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Publication numberUS4097289 A
Publication typeGrant
Application numberUS 05/666,900
Publication dateJun 27, 1978
Filing dateMar 15, 1976
Priority dateMar 22, 1975
Also published asDE2512734A1, DE2512734B2, DE2512734C3
Publication number05666900, 666900, US 4097289 A, US 4097289A, US-A-4097289, US4097289 A, US4097289A
InventorsHans Joachim Hofmann, Axel Jankewitz
Original AssigneeSchwan-Bleistift-Fabrik Schwanhausser & Company
Export CitationBiBTeX, EndNote, RefMan
External Links: USPTO, USPTO Assignment, Espacenet
Ink with ester additive providing easy wipe off of ink markings
US 4097289 A
Abstract
The invention relates to an ink capable of producing writing or marking on a non-absorbent or impermeable surface, which can easily be wiped off. The disadvantages inherent in the known inks are overcome by adding ester compounds of a certain composition to the ink.
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Claims(4)
We claim:
1. In an ink containing a readily volatile organic solvent, an ink binder based on a natural or synthetic resin or a cellulose derivative and dyestuff distributed in said binder, the improvement for providing for easy wipe off of writing or markings produced from the ink, comprising:
the presence in said ink of from 2 to 20% by weight of the ink, of an ester compound of the general formula: ##STR2## wherein one of R1 and R2 is a saturated aliphatic hydrocarbon radical having 10 to 22 carbon atoms and the other of which is selected from the group consisting of a cyclopentyl, cyclohexyl and saturated aliphatic hydrocarbon radicals having from 2 to 10 carbon atoms.
2. Ink according to claim 1 wherein R1 is a saturated aliphatic hydrocarbon radical having from 10 to 22 carbon atoms and R2 is a saturated aliphatic hydrocarbon radical having from 2 to 10 carbon atoms.
3. Ink according to claim 1 in which the binder is one or more of celluloseacetobutyrate, ethylcellulose, or a vinyl chloride/vinyl acetate copolymer.
4. Ink according to claim 1 in which the said ester is one or more of n-butyl stearate, isopropyl myristate, i-decyl stearate, n-hexyl stearate, isononyl stearate, ethyl laurate, or isooctadecyl stearate.
Description

The invention relates to an ink which produces writing or markings which can easily be wiped off, and which comprise a readily volatile organic solvent, a binder based on a natural or synthetic resin, and a dyestuff distributed in said binder.

The properties of such inks are specially adapted for use in writing on bases, for example writing boards, which have a non-absorbent or impermeable surface, as is the case, for example, with thermosetting plastics or enamelled surfaces. It should be possible to wipe the writing off the base again, without leaving any residue, by light rubbing with a dry rag (textiles or crepe paper). A further requirement is that such an ink should be usable in writing or marking instruments wherein the stylus element consists of a body exhibiting capillary properties, for example a body based on porous plastic or on a fibre bundle.

Inks of this nature have already been described, but have not proved fully satisfactory and still suffer from certain shortcomings which restrict the possible uses of such inks. Thus, German Patent Specification No. 1,814,378 proposes adding hygroscopic salts to the inks. The disadvantage of such inks is above all the corrosive action of such salt solutions when they come into contact with metallic surfaces for a prolonged period. A further disadvantage is that the effect intended to be produced with such salts naturally depends on the prevailing atmospheric humidity, which can show great variations. Thus, at very high atmospheric humidity, writing produced with such inks frequently tends to smear over the writing or marking surface when the writing is intended to be wiped off.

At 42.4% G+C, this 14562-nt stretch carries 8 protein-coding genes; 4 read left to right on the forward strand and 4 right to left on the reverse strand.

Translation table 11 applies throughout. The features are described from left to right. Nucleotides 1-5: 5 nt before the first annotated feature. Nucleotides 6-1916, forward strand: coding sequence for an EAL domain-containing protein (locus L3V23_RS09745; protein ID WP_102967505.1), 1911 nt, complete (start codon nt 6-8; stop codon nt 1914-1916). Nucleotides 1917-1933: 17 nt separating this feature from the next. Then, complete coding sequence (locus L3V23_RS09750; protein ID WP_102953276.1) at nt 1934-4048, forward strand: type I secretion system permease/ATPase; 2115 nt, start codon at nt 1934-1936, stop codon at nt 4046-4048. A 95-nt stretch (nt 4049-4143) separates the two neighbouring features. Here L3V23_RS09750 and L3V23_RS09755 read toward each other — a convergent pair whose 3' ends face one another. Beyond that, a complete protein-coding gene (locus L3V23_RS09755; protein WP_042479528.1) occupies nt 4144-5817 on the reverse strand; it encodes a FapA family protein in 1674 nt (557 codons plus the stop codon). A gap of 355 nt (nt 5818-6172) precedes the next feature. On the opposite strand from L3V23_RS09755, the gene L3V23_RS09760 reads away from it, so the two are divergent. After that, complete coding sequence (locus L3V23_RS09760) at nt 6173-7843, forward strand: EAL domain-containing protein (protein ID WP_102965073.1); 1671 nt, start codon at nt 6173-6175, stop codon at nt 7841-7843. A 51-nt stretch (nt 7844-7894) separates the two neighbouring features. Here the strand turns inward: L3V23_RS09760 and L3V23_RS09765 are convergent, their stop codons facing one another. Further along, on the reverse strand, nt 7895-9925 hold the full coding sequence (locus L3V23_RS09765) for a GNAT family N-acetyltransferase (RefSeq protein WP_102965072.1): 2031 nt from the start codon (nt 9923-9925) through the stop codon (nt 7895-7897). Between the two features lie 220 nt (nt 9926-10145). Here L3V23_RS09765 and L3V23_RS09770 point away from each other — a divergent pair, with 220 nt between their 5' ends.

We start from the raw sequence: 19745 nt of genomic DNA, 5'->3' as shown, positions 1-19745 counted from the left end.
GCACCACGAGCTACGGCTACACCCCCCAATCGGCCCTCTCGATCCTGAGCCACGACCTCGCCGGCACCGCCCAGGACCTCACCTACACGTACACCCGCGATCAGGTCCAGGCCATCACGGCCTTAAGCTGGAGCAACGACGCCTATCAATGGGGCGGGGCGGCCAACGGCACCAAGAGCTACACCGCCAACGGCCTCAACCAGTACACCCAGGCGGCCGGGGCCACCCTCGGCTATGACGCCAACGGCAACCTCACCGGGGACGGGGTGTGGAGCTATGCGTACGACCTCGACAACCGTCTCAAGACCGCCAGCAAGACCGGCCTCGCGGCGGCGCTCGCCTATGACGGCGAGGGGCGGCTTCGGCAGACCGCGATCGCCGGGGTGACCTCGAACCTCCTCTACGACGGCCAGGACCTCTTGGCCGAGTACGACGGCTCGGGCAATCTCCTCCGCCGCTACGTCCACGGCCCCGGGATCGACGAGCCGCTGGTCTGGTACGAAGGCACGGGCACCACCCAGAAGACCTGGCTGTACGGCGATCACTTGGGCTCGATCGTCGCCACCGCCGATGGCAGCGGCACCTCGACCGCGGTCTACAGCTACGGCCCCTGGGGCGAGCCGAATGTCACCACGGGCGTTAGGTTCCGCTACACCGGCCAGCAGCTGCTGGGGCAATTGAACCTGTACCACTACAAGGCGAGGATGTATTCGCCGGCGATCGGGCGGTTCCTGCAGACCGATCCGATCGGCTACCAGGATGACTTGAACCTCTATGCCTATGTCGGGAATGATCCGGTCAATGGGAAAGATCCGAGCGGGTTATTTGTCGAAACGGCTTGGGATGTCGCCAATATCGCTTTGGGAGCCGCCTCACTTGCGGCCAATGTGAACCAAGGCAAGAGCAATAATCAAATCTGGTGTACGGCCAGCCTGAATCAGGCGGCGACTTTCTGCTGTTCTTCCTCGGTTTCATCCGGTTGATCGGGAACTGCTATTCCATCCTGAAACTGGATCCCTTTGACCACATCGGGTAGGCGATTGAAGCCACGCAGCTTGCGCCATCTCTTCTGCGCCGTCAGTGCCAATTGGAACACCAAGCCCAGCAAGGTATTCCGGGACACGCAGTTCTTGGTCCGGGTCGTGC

The same disadvantages are found with those inks, intended for the same purpose, which contain more or less hygroscopic glycols and their derivatives. In many cases, particularly where such compounds have a fairly pronounced polar character, the writing is smeared over the base in the process of wiping off, and can then only be removed by very hard rubbing or by using water or other cleansing agents.

Inks which contain pure hydrocarbons, such as kerosene or paraffin oil also do not give satisfactory results since considerable soiling of the board can occur on repeated use.

The disadvantages mentioned are overcome by the ink composition according to the invention, which contains, certain esters derived from fatty acids or fatty alcohols which have a surprisingly advantageous effect on the good and easy removability of the writing. Since the esters used in the invention are substantially inert to fluctuations in atmospheric humidity, and also to the soluble dyestuffs which are present in the ink, there is no dependence on the prevailing atmospheric humidity, nor are any reactions with the dissolved dyestuffs to be expected.

The esters added to the ink according to the invention have the general formula: ##STR1## wherein each of R1 and R2 denotes (a) an aliphatic radical with 10 to 22 C atoms or (b) an aliphatic radical with 2 to 10 C atoms, or a cyclopentyl or cyclohexyl radical. Preferably one of R1 and R2 has the meaning (a) and the other has the meaning (b). Accordingly, in the molecule of the abovementioned esters, the radicals belonging to each of the two groups are mutually interchangeable. The radicals of aliphatic character can also be branched. They are preferably saturated. Examples of radicals having the lower carbon number are the propyl, butyl and octyl radical or the two abovementioned cycloaliphatic radicals. The following may be mentioned as examples of the fatty acid esters which can be employed according to the invention: butyl stearate, hexyl stearate, nonyl stearate, butyl palmitate and propyl myristate. The ester is added to the ink in an amount of from 2 to 20%, by weight.

The inks of the present invention accordingly comprise a readily volatile organic solvent, a binder based on a natural or synthetic resin, a dyestuff distributed in said binder, and an ester as aforesaid.